In a time of political uncertainty, the Grammy nominations offered a clear mandate: innovation over tradition, the future over the past.
With barely a glance into the rear view mirror of pop music, the Recording Academy announced hundreds of nominees spread over 84 categories on Dec 6 and clearly emphasised musicians who are actively shaping the sound of popular music on radio, YouTube, Spotify and social media platforms.
In years past, the top categories frequently included career-recognition nominations for veteran stars such as Carlos Santana, Herbie Hancock and Steely Dan. But this year’s greying contenders, including Paul Simon, David Bowie and Sting, were snubbed for a slate dominated by millennials.
Beyonce received nine nominations (making her, at the ripe old age of 35, the eldest top nominee). Kanye West, Rihanna and Drake each got eight and Chance The Rapper seven, a remarkable number for any newcomer, doubly so considering that his music is available solely through streaming services, which before this year would have made him ineligible.
The Recording Academy modified its rules earlier this year to recognise the new reality of the streaming era: Today, many recordings are no longer released in physical form or as paid digital downloads, which historically was the bar by which music was deemed legitimate for Grammy consideration.
“We need to be, want to be and believe we are up to the moment and as accurate as possible in the reflection of the year in music,” Recording Academy President Neil Portnow said. “We never want to be in a position where music that deserves to be in the mix is usurped by some technicality in the process.”
The 23-year-old Chicago rapper, born Chancellor Johnathan Bennett, released his debut album Coloring Book in May as a free stream rather than on physical CD or as a paid download. For the first two weeks, it was available only on Apple Music before being made available through other streaming and download services.
The rule change, and Chance’s nominations (including for best new artist) reflect an ongoing evolution of the awards process inspired in part by stinging rebukes to the Recording Academy in past years offered by a famously contentious constituency.
The last year’s biggest blockbuster album, Adele’s 25 (which has sold more than nine million copies in the US since its release late last year), yielded five nominations for the British singer-songwriter.
She is competing in all three of the general categories for which she’s eligible – album, record and song – a testimony to her unequalled reach across age, gender and stylistic boundaries.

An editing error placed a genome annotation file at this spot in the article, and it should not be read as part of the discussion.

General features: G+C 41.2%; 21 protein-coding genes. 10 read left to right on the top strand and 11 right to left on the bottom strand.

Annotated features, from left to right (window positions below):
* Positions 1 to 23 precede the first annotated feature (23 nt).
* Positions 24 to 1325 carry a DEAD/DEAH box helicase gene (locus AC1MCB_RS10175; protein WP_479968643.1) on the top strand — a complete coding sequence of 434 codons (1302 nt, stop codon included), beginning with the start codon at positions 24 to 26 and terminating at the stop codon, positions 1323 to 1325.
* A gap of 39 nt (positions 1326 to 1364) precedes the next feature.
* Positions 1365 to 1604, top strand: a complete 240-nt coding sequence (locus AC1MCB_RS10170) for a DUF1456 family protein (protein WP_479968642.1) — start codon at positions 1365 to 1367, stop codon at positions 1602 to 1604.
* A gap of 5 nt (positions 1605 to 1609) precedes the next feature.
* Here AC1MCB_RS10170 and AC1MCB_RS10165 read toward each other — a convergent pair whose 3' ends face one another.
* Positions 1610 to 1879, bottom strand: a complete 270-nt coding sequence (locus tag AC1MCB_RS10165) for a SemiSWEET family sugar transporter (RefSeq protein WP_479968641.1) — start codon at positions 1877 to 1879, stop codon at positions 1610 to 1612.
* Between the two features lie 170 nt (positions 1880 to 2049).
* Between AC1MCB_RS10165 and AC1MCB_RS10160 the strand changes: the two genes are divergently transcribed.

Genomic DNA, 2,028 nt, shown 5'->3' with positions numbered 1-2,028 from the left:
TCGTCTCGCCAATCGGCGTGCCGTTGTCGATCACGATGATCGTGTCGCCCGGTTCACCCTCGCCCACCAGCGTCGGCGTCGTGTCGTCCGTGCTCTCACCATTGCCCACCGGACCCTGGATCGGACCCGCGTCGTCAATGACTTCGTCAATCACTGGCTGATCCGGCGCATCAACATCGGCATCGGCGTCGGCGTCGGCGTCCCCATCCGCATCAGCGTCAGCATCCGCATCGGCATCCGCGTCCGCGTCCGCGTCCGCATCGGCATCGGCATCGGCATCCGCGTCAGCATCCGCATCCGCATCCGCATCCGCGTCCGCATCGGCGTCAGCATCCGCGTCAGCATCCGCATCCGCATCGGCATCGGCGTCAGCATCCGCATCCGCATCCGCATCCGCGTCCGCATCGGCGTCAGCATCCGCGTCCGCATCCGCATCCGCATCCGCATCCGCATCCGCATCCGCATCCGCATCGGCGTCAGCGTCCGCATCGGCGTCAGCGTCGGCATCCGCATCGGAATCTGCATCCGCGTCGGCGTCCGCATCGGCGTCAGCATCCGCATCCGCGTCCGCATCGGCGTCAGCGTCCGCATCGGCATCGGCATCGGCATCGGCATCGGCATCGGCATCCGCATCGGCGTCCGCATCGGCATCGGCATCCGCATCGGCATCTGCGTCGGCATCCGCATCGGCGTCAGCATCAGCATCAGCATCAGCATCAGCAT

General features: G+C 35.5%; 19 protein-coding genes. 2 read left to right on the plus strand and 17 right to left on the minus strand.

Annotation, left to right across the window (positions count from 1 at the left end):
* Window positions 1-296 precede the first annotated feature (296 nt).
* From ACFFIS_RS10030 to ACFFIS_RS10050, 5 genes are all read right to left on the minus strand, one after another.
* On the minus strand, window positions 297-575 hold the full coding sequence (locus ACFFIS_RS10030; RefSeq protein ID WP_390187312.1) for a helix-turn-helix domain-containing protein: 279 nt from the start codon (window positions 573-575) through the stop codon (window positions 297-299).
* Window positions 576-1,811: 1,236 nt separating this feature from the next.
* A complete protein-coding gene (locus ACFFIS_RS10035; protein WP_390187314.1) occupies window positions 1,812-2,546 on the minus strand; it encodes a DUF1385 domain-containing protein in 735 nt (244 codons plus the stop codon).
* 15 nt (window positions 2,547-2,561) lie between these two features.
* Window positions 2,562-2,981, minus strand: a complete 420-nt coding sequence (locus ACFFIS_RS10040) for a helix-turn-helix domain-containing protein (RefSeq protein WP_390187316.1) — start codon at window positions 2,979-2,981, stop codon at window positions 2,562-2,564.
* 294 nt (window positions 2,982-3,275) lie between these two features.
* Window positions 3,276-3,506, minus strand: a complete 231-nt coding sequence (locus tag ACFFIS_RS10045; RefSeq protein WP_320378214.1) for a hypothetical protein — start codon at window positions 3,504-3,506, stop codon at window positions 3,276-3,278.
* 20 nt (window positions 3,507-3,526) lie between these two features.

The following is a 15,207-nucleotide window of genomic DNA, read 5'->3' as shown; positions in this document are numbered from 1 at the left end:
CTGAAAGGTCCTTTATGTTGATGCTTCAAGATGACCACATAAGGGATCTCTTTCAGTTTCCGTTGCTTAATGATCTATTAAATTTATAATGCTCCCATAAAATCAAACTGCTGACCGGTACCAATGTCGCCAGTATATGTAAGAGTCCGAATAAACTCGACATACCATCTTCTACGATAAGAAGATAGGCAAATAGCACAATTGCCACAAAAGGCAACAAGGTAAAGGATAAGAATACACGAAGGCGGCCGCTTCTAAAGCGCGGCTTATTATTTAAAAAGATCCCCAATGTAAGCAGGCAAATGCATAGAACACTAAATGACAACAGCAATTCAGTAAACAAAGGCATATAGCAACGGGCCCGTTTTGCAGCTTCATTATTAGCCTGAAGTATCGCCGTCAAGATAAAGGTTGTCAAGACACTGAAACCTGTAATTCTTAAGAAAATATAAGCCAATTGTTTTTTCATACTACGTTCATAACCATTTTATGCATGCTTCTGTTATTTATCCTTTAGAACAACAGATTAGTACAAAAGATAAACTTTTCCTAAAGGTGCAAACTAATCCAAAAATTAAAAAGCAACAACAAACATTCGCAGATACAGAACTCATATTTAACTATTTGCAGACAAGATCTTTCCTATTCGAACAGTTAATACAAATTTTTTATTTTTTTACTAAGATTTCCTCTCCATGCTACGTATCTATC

In the Record Of The Year category, which lauds song writing, vocal performance and production, the other nominees are Adele’s heartbreak-apology Hello; Danish group Lukas Graham’s 7 Years, which recounts turning points in life; Rihanna featuring Drake’s Work exploring romantic disillusionment and betrayal; and Twenty One Pilots’ ode to millennials’ mounting sense of real-life pressures in Stressed Out.
Millennial icon Justin Bieber’s Album Of The Year nomination for his Purpose collection signalled the growing maturity of his music, but it still surprised many, especially since it came at the expense of Paul Simon’s widely acclaimed Stranger To Stranger late-career album that had been an odds-on favourite.
Along with Adele, Beyonce, and Bieber, the album category also includes Canadian rapper Drake’s hit collection Views and country-Americana singer-songwriter Sturgill Simpson’s critically lauded A Sailor’s Guide To Earth.
Chance The Rapper’s new artist competition are country singers Kelsea Ballerini and Maren Morris, Oxnard-reared musician-producer Anderson Paak, and New York City-based electronic act the Chainsmokers. But icons and artists of a certain age were not overlooked entirely; Barbra Streisand faces off against Bob Dylan, Willie Nelson, Andrea Bocelli and Josh Groban in the traditional pop vocal album category.
Still, the Grammy nominating committees’ penchant for posthumous recognition was held in check despite the recent parade of high-profile deaths including Bowie, Glenn Frey, Prince, Merle Haggard, Motorhead’s Lemmy Kilmister, Mose Allison, Juan Gabriel, the Weavers’ Fred Hellerman, rapper Shawty Lo, Bobby Vee, pop-jazz singer Kay Starr, Sharon Jones, Leon Russell and Leonard Cohen.
Bowie appears posthumously in four categories: alternative music album for Blackstar, which he recorded last year while dealing with terminal cancer; rock song and rock performance for the title track; and another for engineered non-classical album.
Awards will be announced during the annual Grammy Awards telecast from Staples Centre in Los Angeles, scheduled for Feb 12.
A complete list of nominees is available at the official Grammy website, www.grammy.com. – Tribune News Service/Randy Lewis